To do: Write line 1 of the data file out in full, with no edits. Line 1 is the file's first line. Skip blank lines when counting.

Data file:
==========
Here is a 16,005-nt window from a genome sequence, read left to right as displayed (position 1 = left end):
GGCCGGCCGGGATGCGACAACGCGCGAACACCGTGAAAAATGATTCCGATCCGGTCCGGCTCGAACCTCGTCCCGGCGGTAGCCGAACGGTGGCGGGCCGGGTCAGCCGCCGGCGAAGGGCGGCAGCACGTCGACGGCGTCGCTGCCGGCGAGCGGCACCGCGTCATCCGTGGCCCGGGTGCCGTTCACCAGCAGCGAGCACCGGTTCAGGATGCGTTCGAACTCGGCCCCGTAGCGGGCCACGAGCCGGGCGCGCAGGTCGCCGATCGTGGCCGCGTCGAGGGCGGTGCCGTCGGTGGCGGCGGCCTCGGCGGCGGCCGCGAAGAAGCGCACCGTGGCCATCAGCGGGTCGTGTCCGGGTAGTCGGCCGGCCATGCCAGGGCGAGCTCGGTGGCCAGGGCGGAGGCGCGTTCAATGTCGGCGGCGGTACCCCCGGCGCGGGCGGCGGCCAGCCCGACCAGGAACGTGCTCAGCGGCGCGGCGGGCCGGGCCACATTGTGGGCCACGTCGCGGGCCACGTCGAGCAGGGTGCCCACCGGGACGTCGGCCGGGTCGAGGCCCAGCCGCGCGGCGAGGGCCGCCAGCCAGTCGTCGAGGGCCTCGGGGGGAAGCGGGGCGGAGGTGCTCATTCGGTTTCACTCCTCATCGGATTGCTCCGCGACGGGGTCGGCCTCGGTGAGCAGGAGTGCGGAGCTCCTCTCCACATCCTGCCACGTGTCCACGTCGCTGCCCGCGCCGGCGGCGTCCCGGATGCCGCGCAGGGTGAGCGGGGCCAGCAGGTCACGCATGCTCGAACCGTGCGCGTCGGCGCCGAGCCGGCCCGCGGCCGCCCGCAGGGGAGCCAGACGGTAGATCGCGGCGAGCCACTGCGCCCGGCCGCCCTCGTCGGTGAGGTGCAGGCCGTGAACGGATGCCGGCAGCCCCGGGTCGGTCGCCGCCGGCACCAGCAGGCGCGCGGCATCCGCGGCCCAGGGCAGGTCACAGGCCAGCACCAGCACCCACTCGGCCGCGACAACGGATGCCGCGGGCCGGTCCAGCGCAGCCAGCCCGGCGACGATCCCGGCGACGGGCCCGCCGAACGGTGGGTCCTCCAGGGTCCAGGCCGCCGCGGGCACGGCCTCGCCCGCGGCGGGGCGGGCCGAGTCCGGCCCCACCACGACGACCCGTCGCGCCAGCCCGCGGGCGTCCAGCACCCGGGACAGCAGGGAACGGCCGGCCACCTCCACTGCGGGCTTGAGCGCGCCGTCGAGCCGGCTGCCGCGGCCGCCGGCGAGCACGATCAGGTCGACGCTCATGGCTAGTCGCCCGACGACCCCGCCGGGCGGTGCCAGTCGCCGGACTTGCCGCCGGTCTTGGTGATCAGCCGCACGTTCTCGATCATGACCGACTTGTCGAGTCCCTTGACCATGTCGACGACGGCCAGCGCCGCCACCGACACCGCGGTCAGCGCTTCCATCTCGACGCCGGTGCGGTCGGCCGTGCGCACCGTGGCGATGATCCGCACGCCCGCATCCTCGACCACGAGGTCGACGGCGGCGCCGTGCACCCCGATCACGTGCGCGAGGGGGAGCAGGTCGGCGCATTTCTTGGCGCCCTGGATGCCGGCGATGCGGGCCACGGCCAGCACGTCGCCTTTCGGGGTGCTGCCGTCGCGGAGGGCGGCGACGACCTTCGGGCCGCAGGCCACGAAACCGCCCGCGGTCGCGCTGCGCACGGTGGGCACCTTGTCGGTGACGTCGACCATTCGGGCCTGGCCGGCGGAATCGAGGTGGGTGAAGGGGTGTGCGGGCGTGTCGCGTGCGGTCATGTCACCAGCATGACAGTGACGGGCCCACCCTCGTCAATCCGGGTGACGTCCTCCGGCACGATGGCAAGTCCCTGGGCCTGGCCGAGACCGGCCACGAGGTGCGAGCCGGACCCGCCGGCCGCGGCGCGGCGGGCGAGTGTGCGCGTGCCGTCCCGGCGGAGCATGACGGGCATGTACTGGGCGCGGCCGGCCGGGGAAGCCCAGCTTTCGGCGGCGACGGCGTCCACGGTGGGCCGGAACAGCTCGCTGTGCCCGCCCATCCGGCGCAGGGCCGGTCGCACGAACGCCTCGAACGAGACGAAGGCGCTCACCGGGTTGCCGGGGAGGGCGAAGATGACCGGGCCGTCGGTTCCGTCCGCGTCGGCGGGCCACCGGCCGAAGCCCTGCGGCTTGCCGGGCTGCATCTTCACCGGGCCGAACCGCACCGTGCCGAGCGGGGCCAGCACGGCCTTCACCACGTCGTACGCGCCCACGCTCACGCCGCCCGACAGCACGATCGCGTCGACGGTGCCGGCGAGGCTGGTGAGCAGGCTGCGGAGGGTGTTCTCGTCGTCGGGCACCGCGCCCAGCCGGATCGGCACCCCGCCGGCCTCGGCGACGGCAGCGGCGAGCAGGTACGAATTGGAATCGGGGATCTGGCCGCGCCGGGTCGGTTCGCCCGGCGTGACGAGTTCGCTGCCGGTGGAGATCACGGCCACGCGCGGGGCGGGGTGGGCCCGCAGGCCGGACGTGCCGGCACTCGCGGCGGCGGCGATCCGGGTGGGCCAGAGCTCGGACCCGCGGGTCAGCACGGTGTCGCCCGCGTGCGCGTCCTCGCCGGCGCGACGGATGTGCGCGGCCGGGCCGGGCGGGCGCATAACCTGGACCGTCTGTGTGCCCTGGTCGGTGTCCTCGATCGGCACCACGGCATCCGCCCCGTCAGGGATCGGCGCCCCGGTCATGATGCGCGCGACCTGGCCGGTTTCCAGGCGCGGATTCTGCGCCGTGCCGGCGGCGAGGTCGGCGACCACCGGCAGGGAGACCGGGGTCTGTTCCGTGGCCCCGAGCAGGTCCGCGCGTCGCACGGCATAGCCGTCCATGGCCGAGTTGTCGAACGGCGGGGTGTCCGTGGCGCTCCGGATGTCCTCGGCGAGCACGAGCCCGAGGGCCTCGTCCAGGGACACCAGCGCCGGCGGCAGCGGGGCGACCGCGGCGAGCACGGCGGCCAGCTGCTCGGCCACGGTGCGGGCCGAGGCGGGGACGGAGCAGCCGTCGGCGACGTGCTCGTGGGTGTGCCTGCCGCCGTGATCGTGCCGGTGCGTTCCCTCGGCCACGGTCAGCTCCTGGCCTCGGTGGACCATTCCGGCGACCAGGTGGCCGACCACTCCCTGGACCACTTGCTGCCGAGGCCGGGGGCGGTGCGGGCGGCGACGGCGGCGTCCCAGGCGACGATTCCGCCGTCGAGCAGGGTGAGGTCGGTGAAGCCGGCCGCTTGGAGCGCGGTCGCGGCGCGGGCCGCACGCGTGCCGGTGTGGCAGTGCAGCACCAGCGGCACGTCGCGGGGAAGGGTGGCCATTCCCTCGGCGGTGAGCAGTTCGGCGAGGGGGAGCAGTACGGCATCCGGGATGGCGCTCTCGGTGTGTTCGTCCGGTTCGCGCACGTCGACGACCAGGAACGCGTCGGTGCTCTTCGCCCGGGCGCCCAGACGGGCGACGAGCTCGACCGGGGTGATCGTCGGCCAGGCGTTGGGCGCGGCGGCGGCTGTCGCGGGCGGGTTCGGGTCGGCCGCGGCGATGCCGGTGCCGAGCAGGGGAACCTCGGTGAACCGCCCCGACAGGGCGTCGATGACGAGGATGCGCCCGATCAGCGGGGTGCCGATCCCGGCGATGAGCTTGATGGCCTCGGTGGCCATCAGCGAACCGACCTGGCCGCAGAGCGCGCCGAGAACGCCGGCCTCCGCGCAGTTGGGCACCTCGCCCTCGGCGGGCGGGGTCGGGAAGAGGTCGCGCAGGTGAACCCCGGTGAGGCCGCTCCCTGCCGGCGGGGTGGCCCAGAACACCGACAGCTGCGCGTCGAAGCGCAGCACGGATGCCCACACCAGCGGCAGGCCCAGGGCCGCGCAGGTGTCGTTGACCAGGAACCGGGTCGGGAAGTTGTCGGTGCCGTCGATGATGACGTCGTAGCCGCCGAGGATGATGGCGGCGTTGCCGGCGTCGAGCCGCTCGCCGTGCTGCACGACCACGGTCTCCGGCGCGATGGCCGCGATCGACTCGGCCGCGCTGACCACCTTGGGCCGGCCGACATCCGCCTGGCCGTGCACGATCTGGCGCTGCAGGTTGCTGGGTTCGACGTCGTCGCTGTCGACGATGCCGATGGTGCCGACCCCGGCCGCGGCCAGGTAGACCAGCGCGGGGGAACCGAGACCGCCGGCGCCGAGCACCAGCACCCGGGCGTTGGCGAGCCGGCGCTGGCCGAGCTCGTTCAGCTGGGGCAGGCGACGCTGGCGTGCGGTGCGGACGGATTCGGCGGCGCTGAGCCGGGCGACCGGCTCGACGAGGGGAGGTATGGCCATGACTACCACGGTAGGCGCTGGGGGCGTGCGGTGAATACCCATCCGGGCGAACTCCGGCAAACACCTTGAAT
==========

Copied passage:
Here is a 16,005-nt window from a genome sequence, read left to right as displayed (position 1 = left end):